So Monarch airlines came to it’s conclusion in the early hours of this morning.
With all the public commotion currently surrounding Ryanair and their inability to schedule their staff holidays, Monarch was allowed to deteriorate in the background, out of the eye of public scrutiny.
Even until the very last moments, they still continued to trade. Hiking their prices to deter potential sales, but nonetheless, the flights still remained available on site until the last minute. Like Connor McGregor against the ropes as Floyd Mayweather came on strong, it was over long before the CAA stepped in and called it a day.
Unlike Ryanair, this is not a case of being diverted, or waiting to be told what’s going to happen next. This is end game. Monarch is no more.
The CAA have stepped up their efforts to ensure all Brits are returned home, on what is being called the biggest ever peacetime repatriation, with over 110,000 stuck abroad.
— Monarch (@Monarch) October 2, 2017
Of course, where that is all well and good for residents of the UK, us here in Gibraltar have been dealt the short straw of the deal, as we will technically be considered abroad. If you have an upcoming flight to the UK, then you may be able to use it to go outbound before the 16th October, but you will not be able to return as part of that flight.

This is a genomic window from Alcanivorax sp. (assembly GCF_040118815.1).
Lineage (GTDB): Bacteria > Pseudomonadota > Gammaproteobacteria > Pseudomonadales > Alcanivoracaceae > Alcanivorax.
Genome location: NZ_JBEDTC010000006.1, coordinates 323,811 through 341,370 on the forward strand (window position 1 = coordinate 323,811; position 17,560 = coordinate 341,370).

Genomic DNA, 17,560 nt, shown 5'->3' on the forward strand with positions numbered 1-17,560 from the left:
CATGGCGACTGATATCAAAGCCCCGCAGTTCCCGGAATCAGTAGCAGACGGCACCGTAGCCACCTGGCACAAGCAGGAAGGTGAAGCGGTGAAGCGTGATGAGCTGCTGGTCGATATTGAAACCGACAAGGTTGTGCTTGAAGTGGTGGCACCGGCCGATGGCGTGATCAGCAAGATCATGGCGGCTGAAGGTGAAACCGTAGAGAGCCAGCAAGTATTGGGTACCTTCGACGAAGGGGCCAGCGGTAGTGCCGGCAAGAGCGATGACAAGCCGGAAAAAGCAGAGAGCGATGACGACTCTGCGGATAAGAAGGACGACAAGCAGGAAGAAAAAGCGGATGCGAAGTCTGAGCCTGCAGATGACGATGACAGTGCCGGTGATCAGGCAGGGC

The below statement was released this morning:
To clarify, while #Monarch customers booked on flights to UK within next 2 weeks will be able to travel on chartered replacement aircraft for the outbound portion of their tickets, HMGoG strongly advises all other Monarch customers to re-book with other airlines. pic.twitter.com/MMWxOZFBXV
— HM Govt of Gibraltar (@GibraltarGov) October 2, 2017
As Monarch were currently providing flights to Manchester, Birmingham (although scheduled to cease for the winter), London Luton, and London Gatwick, this will have a huge knock on affect for those looking to travel from Gibraltar.
I had a return flight booked only last week for me and my son, who is still considered an infant, so would only pay a surcharge, and the flight which cost me less than £150 would now cost me close to £250, and that would be without my son.
The competition kept the prices reasonable, but with Christmas coming up you can guarantee that Easyjet, and British Airways will hike up prices to take advantage of people who’ve been left in vulnerable positions.
With the Airport still relatively new, the Government will be now left in a situation where decisions will need to be made on how they should move forward.
Will a new airline step in and fill the gap left by Monarch? Or could Easyjet or British Airlines take advantage of the void left and offer new routes, or re-activate popular routes such as Liverpool again.
I guess we’ll just have to wait and see.